Woodcraftsmen who made containers were called coopers, and the use of particular woods to suit each need was the cooper’s special art because each wood reacted differently, both in the crafting process and also to items that might be stored within. The wet cooper, also known as a tight cooper, made staved casks Continue reading The Cooper’s Art
For 20 years southern California had poured money, and millions of printed words, into a publicity campaign to attract settlers from the eastern United States. Now in 1887 the Santa Fe and Southern Pacific Railroads, locked in a fierce price war, reduced their fares so low that thousands of people who had been intrigued by the idea Continue reading Boom Times, 1887
Residents of Northern California will not be able to see the partial solar eclipse that begins later today . . . but there was much excitement in 1854, when a full solar eclipse on May 26 gave San Franciscans an opportunity that would not occur again for many years: the chance to determine the difference of longitude between San Francisco and the principal Atlantic observatories.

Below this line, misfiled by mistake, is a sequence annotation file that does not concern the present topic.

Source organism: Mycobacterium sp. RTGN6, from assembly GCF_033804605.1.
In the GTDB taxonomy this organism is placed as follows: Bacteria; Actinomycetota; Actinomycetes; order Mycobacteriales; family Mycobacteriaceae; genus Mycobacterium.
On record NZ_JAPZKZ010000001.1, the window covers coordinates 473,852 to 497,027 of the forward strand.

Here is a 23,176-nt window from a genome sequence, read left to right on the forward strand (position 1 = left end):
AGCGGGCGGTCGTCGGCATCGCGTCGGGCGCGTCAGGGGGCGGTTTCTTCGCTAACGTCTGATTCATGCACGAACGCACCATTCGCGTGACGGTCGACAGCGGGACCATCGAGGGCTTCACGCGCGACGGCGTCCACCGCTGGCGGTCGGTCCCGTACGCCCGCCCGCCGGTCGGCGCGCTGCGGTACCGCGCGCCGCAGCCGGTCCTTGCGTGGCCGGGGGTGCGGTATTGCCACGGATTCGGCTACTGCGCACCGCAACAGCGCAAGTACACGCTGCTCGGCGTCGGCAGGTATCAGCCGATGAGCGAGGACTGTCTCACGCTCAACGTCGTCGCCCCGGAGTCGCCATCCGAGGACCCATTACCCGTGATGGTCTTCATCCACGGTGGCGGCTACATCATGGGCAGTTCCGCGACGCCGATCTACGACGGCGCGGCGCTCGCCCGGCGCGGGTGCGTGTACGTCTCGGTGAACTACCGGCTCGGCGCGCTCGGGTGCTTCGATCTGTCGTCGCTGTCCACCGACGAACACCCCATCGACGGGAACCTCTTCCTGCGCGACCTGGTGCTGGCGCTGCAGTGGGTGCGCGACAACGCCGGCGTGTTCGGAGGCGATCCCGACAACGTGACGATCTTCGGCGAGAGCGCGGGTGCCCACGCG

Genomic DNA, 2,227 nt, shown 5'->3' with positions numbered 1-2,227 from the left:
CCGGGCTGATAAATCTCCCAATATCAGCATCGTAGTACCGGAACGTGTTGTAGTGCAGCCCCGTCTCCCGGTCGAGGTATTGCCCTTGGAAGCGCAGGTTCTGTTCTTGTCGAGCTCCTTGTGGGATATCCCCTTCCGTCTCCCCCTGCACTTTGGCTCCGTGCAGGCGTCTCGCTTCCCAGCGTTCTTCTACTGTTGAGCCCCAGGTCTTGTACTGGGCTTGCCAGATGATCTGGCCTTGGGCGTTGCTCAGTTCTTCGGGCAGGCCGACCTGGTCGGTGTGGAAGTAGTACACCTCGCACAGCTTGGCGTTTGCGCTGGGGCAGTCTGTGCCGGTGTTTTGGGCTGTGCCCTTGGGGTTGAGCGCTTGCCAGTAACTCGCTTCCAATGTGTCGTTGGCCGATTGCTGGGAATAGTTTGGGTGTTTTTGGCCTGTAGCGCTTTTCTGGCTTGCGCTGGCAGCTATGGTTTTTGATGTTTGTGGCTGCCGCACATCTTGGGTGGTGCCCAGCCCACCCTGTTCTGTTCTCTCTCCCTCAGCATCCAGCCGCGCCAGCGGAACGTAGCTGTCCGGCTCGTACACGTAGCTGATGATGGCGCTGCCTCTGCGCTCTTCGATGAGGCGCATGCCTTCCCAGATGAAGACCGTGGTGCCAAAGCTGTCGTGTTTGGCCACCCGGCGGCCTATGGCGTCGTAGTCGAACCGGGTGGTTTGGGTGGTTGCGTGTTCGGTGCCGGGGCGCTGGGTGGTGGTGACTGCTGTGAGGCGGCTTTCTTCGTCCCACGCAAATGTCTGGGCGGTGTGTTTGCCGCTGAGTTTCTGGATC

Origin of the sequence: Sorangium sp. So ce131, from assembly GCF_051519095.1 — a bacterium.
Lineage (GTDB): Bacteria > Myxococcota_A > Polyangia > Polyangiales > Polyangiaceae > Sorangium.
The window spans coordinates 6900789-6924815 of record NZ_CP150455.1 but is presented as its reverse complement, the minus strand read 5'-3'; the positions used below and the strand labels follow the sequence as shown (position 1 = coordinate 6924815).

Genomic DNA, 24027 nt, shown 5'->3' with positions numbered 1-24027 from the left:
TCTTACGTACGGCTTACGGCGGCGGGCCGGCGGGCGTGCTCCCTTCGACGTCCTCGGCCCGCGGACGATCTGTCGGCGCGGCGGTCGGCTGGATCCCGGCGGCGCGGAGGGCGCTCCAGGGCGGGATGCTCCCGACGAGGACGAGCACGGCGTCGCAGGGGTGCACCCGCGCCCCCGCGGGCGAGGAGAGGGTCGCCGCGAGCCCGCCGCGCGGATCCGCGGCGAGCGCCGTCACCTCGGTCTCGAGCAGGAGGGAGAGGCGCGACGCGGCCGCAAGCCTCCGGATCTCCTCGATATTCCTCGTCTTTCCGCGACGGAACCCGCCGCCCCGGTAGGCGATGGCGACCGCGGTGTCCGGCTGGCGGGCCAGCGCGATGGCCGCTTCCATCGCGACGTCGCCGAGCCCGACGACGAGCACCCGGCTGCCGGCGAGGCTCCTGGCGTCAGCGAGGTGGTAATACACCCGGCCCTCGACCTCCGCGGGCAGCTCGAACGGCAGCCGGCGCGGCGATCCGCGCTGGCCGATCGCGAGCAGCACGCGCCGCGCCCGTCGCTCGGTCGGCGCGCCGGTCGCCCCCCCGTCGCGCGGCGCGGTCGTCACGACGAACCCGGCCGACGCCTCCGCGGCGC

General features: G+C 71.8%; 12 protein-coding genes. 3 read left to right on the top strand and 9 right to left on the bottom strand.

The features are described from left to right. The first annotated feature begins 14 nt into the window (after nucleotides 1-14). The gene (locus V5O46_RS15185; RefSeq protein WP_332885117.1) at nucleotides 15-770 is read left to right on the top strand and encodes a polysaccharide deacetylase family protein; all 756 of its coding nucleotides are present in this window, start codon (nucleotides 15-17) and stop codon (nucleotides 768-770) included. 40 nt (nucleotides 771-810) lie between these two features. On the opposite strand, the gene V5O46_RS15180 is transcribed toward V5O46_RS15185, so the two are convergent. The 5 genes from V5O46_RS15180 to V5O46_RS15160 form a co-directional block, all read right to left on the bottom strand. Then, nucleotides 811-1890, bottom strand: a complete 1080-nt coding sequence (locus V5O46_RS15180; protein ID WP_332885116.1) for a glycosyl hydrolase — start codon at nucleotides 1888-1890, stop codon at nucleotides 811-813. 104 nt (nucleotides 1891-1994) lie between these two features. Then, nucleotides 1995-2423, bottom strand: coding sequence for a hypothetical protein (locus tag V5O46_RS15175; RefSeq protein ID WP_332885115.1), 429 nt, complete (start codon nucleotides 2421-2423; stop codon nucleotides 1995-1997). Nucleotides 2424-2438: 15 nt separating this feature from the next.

When Christmas came during the early Gold Rush years, thousands of predominantly male, mostly young gold-seekers were far away from ordinary comforts and the familiar faces back home. A number of preachers in the gold camps or town saloons offered short holiday services, and some miners dodged the pain of Continue reading Gold Miner’s Christmas
President Abraham Lincoln decreed Thanksgiving as a national holiday in September 1863, following Union victories at Gettysburg and Vicksburg. Prior to that, the observance was sporadically celebrated, mainly in the American North, as a day of feasting and merriment after the autumnal harvests. Sectionalism Continue reading Creating Thanksgiving